Tuesday, November 20, 2007

Catholic and Orthodox Churches Discuss Union

Many of us who believe there will be a coming One World Religion will find this very interesting.
The Roman Catholic Church and the Orthodox church have apparently laid the foundation for an eventual reunification, after having split almost a century ago .

I'm expecting that its only a matter of time before the Protestant denominations end up going "back to Rome" to unite with the "mother Church". Moves toward uniting the world's religions have been taking place for some time now.

NOTE: The reader might also want to keep in mind a related topic posted here: "Churches Back Plan To Unite Under Pope"which dealt with apostate Anglican (Episcopalian) Church leaders who are also looking to reunite with the Roman Catholic Church. First the Anglicans... now the Orthodox churches... there's definitely a trend here, folks. Only question is, "who's next"?


Catholic and Orthodox churches have laid the corner stone of a bridge unifying the two churches separated for almost an entire millennium.

The pope is 'first amongst the patriarchs', Rome is the 'first seat', the Roman Catholic Church 'lies within love'. A document signed both by the Catholic and the Orthodox churches, established unmistakably and definitely the primate of the Roman bishop, opening the way to the union between Catholic and Orthodox believers, who have been divided since the 1054 split.

The undisclosed document is the result of a summit held in October in Ravenna, where a Catholic delegation, led by Cardinal Kasper and an Pan-orthodox delegation led by Bishop Zizioulas from the ecumenical patriarchate of Constantinople, set the basis for a discussion over matters to solve in order to reestablish the union.

The 46 articles, a real road map, underline the path to follow in discussing topics in order to overcome the divisions of the past. Thus, the recognition of the Roman primacy is achieved, but it was immediately said that ‘the first seat’s role’ in the ecclesiastic community context has to be discussed. In other words, the prerogatives of the bishop of Rome have to be settled, considering that there are very differing opinions about the issues.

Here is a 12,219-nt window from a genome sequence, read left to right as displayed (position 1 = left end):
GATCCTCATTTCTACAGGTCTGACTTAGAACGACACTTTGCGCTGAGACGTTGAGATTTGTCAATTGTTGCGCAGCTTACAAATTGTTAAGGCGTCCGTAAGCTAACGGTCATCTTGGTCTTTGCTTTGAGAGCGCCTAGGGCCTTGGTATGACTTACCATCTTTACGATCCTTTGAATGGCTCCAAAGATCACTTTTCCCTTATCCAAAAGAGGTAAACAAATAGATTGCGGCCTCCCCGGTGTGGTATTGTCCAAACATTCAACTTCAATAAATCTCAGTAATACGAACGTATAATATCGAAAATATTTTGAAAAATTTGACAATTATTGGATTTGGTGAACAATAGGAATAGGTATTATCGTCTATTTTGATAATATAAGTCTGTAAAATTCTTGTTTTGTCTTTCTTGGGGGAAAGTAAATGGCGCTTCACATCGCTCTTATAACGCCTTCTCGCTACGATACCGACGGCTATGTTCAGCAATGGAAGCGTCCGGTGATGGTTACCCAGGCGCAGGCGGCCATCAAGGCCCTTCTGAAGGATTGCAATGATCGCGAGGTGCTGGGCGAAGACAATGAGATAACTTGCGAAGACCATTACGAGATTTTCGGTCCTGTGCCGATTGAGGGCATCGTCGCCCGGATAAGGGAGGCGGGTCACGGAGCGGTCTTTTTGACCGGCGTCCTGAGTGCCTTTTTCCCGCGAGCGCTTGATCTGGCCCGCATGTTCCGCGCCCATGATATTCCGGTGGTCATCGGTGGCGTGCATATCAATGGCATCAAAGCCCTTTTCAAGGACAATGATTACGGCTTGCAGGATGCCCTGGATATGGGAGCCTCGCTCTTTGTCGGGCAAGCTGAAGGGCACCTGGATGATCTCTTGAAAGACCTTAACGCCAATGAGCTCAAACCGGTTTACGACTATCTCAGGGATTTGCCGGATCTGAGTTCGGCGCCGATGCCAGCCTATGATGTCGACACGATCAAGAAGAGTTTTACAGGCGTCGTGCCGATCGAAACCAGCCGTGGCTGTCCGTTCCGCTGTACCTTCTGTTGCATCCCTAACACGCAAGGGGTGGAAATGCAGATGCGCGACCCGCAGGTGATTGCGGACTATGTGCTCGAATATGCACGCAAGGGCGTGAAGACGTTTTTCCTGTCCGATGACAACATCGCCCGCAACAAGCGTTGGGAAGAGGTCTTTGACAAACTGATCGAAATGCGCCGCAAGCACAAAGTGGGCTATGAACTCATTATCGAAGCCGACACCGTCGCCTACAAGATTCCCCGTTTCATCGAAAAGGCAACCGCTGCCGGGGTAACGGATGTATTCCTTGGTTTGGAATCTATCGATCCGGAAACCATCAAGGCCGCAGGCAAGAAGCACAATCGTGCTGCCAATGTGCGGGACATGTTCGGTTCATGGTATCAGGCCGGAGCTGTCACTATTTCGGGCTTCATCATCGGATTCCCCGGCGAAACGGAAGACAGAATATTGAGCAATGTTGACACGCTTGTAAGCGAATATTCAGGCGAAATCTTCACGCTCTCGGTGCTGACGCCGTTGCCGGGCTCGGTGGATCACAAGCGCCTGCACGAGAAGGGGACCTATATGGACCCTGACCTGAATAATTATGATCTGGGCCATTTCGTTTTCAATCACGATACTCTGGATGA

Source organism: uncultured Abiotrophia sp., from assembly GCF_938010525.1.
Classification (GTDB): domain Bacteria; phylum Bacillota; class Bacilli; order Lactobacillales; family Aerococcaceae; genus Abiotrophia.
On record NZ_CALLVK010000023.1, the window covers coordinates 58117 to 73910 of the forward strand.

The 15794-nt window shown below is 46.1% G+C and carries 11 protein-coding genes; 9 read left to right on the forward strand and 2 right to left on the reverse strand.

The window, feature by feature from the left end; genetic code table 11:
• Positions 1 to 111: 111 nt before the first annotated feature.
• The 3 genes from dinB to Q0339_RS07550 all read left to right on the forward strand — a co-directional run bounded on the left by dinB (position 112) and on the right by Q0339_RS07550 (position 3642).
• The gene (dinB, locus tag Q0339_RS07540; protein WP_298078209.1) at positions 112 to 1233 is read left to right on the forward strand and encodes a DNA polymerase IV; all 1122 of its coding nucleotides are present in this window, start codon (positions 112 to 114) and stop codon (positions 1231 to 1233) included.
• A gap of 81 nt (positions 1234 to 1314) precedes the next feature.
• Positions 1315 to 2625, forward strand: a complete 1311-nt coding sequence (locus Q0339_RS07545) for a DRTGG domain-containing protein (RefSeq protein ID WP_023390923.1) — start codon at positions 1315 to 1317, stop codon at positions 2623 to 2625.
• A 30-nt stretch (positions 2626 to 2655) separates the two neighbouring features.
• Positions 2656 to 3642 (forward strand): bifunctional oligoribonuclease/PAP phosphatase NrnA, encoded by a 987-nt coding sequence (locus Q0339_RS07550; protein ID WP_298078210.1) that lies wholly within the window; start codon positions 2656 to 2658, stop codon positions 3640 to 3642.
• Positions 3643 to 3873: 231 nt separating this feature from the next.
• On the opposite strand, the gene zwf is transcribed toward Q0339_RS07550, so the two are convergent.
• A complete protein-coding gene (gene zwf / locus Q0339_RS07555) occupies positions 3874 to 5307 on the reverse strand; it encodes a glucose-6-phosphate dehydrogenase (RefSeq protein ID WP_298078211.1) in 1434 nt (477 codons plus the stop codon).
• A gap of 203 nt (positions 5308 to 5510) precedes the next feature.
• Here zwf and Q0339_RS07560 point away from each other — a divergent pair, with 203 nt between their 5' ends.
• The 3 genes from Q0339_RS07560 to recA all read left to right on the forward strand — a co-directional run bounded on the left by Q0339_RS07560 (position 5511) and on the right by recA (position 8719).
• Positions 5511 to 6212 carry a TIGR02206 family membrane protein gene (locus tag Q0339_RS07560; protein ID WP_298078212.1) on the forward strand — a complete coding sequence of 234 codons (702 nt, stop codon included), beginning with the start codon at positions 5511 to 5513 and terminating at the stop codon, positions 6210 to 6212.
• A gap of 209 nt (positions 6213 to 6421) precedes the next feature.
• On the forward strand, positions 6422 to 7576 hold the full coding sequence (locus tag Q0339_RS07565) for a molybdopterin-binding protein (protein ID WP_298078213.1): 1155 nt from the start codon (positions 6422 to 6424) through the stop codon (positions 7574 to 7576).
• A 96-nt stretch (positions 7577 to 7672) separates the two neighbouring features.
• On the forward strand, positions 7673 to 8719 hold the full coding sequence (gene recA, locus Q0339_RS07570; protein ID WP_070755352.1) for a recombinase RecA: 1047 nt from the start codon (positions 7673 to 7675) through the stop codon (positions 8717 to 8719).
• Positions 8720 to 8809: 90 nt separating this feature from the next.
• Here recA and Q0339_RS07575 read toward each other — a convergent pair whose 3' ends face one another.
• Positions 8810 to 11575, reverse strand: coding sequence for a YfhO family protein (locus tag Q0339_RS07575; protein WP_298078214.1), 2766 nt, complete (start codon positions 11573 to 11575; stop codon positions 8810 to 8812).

The document traces three basic concepts: ecclesiastic communion, authority and concilliarity. Both sides agree that bishops are the head of local churches and that nobody can substitute them. They both agree in recognizing that an ‘only and holy Church’ is achieved in every local church that holds Eucharist service, and in the communion of all churches.

An agreement has been reached also about the structure of a universal Church. The bishop represents the authority of local communities. The regional communities recognize a head among them (protos, in Greek). The global structure is still unsettled: experts will have a lot of work to do because the document states that at the universal level ‘those who lead different regions, along with all the bishops, cooperate in what concerns the entirety of the Church’. In this context it is underlined that ‘the heads have to recognize who is first among them’.

But to ensure an agreement - the ecumenical road map – there must be cooperation among everyone. All the bishops of Christianity, it is said, must not only be united with each other in faith, but “they also have the same responsibility and the same duty towards the Church”. The councils are “the main instrument” by with the Church’s community is expressed.

In other words, the Orthodox world marks that the bishop of Rome can not think to be a totalitarian sovereign who makes decisions alone or interferes with local administrations.
After all, Ratzinger himself stressed many times in the past that the bishop of Rome can not behave as an “absolute monarch”. A passage from the text (referring to regional authorities) sounds like a precise warning “The first can not do anything without the approval of the others”.

The Pope, however, is always mentioned in the text as bishop of Rome, or as one the five historical patriarchs.

Now it is up to Ratzinger. Only he can give a boost to the procedures. The Pope summoned all the cardinals of the world to a summit which will take place on November 23, and on that occasion the agenda will be exactly the ecumenism. The Catholic-Orthodox document will be the base of the debate, the Italian daily Repubblica reported on Wednesday.

Meanwhile Benedict XVI is reforming the bishops’ Synod, that is the world episcopate parliament that is held every three years: more delegates will be given to oriental Catholic churches – a link between the two churches – which will also have over 25 bishops, more space will be given to the discussion and working groups will be established. Benedict XVI has expressed the will to take “concrete steps” towards bringing the Christian churches closer since his election. But there are also some problems within the Orthodox side.

Patriarch of Moscow Alexei II is reluctant to recognize the supremacy of Patriarch of Constantinople Bartholomew I and at the same time he does not forgive the Vatican the activity of Catholic dioceses in the former Soviet Union. His representatives in Ravenna walked out of the summit because the Estonian Orthodox Church joined the ecumenical patriarchate of Constantinople.

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